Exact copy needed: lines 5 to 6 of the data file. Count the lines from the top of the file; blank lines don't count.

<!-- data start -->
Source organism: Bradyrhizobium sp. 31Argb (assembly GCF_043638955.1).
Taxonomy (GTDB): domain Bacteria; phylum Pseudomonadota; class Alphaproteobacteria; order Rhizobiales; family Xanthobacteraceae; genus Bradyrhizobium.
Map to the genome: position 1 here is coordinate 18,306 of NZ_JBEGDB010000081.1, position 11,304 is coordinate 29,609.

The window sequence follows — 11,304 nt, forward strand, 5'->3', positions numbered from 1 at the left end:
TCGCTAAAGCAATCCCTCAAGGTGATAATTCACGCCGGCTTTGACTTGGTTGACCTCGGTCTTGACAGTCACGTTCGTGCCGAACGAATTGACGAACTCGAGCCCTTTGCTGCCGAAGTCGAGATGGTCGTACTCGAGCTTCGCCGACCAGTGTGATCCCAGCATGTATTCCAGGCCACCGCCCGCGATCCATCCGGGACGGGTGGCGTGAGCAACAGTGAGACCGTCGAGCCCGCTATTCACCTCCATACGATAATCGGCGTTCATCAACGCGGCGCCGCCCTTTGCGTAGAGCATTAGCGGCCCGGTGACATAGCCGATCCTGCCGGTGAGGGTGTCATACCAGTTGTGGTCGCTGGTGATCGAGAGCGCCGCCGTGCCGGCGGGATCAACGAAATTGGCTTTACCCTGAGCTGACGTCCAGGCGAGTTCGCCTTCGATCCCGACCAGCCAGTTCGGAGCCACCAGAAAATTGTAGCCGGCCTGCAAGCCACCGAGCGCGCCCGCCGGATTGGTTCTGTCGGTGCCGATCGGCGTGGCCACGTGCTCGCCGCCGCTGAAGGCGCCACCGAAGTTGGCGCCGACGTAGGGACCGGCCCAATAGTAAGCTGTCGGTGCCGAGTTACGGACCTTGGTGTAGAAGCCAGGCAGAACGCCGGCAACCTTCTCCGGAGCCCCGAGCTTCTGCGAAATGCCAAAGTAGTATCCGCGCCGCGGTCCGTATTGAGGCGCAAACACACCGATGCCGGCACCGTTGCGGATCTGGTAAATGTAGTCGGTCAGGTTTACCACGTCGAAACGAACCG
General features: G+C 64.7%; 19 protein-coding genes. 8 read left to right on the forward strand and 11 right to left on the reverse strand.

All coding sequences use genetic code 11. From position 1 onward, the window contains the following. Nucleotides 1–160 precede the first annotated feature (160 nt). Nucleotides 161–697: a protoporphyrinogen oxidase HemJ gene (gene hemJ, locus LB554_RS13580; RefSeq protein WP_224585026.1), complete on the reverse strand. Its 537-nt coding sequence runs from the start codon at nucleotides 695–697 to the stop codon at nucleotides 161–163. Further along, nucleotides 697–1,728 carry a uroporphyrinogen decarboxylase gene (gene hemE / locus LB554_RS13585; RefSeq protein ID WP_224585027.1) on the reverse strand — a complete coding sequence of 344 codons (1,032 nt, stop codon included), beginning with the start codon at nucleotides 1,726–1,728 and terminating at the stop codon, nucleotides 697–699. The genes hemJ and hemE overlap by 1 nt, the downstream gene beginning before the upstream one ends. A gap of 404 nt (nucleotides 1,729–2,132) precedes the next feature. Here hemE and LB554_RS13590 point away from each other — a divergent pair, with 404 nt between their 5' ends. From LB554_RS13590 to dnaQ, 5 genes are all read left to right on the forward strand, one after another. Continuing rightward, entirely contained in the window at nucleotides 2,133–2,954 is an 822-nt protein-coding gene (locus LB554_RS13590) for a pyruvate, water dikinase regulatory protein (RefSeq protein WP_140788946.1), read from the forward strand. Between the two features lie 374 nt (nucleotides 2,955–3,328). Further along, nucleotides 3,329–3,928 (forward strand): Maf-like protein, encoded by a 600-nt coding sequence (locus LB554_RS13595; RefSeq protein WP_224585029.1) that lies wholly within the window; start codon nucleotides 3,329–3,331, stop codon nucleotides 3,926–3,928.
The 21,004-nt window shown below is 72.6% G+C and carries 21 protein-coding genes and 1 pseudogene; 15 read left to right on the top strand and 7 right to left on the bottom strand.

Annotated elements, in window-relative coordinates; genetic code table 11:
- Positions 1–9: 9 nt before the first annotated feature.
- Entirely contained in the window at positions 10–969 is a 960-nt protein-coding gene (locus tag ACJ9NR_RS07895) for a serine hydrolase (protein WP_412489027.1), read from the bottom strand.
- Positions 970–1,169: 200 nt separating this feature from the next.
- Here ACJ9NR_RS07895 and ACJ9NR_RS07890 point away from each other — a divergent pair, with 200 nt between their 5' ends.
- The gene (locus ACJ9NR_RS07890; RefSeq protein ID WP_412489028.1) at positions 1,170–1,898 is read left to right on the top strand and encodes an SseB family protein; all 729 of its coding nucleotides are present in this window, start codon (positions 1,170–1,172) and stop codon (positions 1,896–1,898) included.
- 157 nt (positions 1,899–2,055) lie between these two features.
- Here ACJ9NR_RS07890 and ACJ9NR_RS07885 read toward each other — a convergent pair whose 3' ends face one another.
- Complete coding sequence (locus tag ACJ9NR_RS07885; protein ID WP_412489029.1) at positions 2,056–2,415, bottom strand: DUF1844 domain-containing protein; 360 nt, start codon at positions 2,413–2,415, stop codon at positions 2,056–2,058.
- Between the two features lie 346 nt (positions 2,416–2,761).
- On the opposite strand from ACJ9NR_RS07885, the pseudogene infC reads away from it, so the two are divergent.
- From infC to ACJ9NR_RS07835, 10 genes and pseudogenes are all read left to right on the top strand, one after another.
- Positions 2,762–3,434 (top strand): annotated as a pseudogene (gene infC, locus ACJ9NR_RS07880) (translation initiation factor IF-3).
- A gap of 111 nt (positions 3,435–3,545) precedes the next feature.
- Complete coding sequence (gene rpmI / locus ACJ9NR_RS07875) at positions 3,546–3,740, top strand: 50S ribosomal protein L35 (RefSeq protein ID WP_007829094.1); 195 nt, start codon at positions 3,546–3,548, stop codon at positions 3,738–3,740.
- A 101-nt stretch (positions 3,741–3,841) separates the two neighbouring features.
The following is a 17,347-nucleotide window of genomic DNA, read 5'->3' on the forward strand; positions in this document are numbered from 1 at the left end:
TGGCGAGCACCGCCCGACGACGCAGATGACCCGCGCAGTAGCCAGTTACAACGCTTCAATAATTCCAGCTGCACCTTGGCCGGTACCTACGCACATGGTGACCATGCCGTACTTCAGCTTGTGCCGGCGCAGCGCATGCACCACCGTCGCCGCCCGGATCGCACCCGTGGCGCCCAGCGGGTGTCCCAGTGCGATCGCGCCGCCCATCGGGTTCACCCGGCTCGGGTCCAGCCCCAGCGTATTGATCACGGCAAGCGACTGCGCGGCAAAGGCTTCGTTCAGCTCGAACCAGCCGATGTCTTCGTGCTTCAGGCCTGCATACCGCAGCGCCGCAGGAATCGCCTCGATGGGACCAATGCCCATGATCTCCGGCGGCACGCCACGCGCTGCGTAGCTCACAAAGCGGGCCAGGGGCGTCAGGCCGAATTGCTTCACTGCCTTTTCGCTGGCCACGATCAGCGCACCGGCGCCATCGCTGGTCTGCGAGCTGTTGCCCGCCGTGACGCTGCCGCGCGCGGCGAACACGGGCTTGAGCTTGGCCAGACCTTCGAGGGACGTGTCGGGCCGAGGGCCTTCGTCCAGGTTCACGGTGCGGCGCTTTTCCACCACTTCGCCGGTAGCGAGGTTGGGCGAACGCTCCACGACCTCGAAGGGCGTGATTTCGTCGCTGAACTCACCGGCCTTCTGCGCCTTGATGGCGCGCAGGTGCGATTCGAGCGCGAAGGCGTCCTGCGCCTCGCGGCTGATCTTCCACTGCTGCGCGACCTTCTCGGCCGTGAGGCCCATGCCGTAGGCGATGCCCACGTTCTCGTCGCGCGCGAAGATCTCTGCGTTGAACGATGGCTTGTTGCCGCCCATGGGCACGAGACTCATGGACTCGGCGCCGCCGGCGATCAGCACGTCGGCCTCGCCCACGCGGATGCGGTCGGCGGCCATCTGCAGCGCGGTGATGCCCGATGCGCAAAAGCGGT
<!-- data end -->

TCGCTAAAGCAATCCCTCAAGGTGATAATTCACGCCGGCTTTGACTTGGTTGACCTCGGTCTTGACAGTCACGTTCGTGCCGAACGAATTGACGAACTCGAGCCCTTTGCTGCCGAAGTCGAGATGGTCGTACTCGAGCTTCGCCGACCAGTGTGATCCCAGCATGTATTCCAGGCCACCGCCCGCGATCCATCCGGGACGGGTGGCGTGAGCAACAGTGAGACCGTCGAGCCCGCTATTCACCTCCATACGATAATCGGCGTTCATCAACGCGGCGCCGCCCTTTGCGTAGAGCATTAGCGGCCCGGTGACATAGCCGATCCTGCCGGTGAGGGTGTCATACCAGTTGTGGTCGCTGGTGATCGAGAGCGCCGCCGTGCCGGCGGGATCAACGAAATTGGCTTTACCCTGAGCTGACGTCCAGGCGAGTTCGCCTTCGATCCCGACCAGCCAGTTCGGAGCCACCAGAAAATTGTAGCCGGCCTGCAAGCCACCGAGCGCGCCCGCCGGATTGGTTCTGTCGGTGCCGATCGGCGTGGCCACGTGCTCGCCGCCGCTGAAGGCGCCACCGAAGTTGGCGCCGACGTAGGGACCGGCCCAATAGTAAGCTGTCGGTGCCGAGTTACGGACCTTGGTGTAGAAGCCAGGCAGAACGCCGGCAACCTTCTCCGGAGCCCCGAGCTTCTGCGAAATGCCAAAGTAGTATCCGCGCCGCGGTCCGTATTGAGGCGCAAACACACCGATGCCGGCACCGTTGCGGATCTGGTAAATGTAGTCGGTCAGGTTTACCACGTCGAAACGAACCG
General features: G+C 64.7%; 19 protein-coding genes. 8 read left to right on the forward strand and 11 right to left on the reverse strand.